Finding Stillness through Vipassana

Hi everyone! Some time has passed since I last wrote in here – my daily routine does still include some short thoughts in my diary though. (I can say since this meditation retreat I have realized I am a bit addicted to it heheh)

Around two weeks ago, I have finished my forth Vipassana retreat. It was my second time as a server and I can say that my biggest intake this time was to progress in separating my mind from work – and consequently the ‘monkey mind’ which brought to surface fears of inadequacy, of rejection , of not beeing enough – and the meditation hall, where you have to find stillness, equanimity and acceptance. (in case you do not know, once you have done one seminar you are eligible and even encouraged to serve)

A Vipassana retreat creates an environment where you learn that true meditation is not something that you do at a particular time, in a particular way, in a particular posture and condition. Here you see that your body has to adjust to a continuous cycle of days in which al your physical and mental states appear in front of you – wide variety of personal experiences. 

There is a wide misconception that Vipassana is focused on the pain, the suffering, that it rejects the pleasure at the experiential level – sort of taken from the buddhist philosophy- however, it is not so. Vipassana doesn’t tell you what to think – it just tells you to observe. What you will observe is the adaptations and mal-adaptations of certain conditions. The key is not to identify with your observations – the key is to observe and let go. 

One more thing I have realized is that we are most of the time looking outside for music, where the music lies dormant inside of us. We expect others to switch it on – as we forgot where the switch is or maybe we forgot there is even one switch we can access. Giving will always have a positive outcome, and as Paul Fleischman beautifully puts it – 

‘ The only treasure we take with us is the compassion, wisdom and peace. Good life is life that produces in ourselves and in those around us a feeling of joy, peace and compassion so do what helps others and purify your heart.‘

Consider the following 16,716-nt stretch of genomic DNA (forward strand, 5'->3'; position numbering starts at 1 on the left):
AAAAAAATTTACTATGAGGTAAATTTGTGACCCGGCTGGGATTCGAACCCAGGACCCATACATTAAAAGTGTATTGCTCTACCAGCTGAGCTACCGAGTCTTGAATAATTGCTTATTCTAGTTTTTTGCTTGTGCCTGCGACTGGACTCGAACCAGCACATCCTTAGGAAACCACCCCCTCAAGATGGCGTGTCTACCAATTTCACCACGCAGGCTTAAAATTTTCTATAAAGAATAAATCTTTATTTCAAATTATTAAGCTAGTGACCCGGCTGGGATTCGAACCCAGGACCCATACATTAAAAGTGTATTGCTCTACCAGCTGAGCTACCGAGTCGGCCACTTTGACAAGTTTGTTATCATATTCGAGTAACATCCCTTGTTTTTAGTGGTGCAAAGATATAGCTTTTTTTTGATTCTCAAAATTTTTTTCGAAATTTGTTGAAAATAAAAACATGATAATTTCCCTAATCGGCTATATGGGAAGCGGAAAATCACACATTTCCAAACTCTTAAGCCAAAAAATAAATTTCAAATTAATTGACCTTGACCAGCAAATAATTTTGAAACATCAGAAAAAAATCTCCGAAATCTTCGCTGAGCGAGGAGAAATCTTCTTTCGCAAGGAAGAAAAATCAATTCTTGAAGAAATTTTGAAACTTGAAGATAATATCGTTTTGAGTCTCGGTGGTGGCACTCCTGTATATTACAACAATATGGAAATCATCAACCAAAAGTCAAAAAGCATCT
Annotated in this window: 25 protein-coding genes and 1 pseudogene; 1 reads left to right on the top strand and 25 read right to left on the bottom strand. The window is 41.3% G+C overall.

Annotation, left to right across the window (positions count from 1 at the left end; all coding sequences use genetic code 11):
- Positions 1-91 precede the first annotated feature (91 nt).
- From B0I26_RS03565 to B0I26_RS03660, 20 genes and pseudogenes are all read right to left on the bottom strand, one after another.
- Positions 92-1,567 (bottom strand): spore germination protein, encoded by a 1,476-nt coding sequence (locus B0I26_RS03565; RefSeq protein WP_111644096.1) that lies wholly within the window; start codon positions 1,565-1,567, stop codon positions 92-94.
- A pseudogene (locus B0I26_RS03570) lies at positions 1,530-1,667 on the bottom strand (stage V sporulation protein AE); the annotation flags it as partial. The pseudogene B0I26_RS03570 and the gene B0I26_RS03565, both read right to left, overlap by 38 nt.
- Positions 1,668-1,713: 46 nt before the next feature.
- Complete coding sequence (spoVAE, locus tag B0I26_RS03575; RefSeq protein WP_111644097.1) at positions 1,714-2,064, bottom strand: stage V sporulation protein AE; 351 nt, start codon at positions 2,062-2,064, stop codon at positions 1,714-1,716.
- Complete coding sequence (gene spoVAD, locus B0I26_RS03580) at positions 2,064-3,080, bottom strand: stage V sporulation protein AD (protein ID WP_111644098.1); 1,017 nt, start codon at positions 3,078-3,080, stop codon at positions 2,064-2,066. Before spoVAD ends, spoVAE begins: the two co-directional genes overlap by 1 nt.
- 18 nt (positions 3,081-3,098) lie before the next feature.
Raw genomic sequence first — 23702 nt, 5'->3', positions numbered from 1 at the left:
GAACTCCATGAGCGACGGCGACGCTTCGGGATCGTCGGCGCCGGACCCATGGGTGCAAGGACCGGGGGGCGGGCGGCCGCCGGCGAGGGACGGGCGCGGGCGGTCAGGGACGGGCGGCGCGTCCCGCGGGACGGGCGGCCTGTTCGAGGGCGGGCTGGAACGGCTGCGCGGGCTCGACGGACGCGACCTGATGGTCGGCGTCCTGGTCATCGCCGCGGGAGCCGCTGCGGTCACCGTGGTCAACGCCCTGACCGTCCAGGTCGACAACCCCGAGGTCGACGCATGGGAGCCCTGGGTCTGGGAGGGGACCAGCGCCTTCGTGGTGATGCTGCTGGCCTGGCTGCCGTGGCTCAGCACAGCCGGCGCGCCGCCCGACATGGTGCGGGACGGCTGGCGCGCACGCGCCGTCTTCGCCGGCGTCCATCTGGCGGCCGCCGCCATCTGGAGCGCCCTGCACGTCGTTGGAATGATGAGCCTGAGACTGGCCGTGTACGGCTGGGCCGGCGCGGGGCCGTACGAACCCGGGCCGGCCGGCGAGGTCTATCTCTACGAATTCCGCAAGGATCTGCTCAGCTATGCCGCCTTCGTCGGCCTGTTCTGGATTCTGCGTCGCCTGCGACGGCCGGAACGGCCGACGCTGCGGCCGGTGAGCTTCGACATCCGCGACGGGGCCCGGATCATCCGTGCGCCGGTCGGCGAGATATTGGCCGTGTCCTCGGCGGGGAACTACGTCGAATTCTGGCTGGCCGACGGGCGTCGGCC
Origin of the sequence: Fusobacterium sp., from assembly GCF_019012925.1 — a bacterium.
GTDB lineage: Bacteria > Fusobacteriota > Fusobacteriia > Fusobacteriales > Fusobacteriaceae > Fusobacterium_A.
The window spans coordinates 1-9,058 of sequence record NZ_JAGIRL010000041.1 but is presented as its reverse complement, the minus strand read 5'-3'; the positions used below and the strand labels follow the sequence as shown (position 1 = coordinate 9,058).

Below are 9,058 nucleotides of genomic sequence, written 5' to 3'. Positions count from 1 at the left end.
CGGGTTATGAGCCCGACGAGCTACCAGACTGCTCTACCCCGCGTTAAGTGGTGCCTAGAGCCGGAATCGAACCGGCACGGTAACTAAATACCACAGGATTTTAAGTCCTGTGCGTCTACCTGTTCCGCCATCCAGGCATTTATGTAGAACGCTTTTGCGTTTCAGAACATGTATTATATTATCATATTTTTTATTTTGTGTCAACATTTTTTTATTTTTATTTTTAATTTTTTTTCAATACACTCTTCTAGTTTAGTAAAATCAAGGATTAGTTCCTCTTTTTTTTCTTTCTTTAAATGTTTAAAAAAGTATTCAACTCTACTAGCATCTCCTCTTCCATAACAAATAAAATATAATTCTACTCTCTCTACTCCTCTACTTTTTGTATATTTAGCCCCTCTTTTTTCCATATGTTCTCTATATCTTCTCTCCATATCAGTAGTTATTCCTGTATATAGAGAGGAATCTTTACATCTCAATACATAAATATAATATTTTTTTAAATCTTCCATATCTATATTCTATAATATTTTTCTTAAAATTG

All in all, Vipassana is the only model that actually suited my needs as someone that never meditated and considered it as an act of spiritualism. I was strong on my position that I was an active person and won’t need to sit to be aware. I was so wrong. We are like rivers. We are flowing and every moment reveals patterns, sequences, meanings, memories that we have put away, that we have negated and forgot they were there. 

In this respect and related to my experience I can only say that I have ever since walked this path and realized that real egolessness is indeed one’s ability to learn. I learned to deal with conflict by practicing the ‘pause’ technique – where instead of responding with angry speech, you learn to ‘act’ with the right one, which means you stop the vicious cycle of action-reaction. My search was done. I have finally arrived!

It is with great joy that I share my experience with you and hope that you will be able to take what suits you and drop what doesn’t. The bottom line here is that you will seek, be curious and try to change, to improve, to be more peaceful.  
Please feel free to go here to find out more!
https://www.dhamma.org/en-US/index (needless to say, drop me a message in case you have further thoughts slash questions! Will love to hear from you!)

Until next time then! 🙂

I am a spiritual nomad looking for trouble! I love travelling, writing is my favourite form of expression and I will never say no to coffee! I dedicate my free time in practicing yoga and meditation as well as learning more about transformative education and development. I also love dancing and I could talk forever about love. :)

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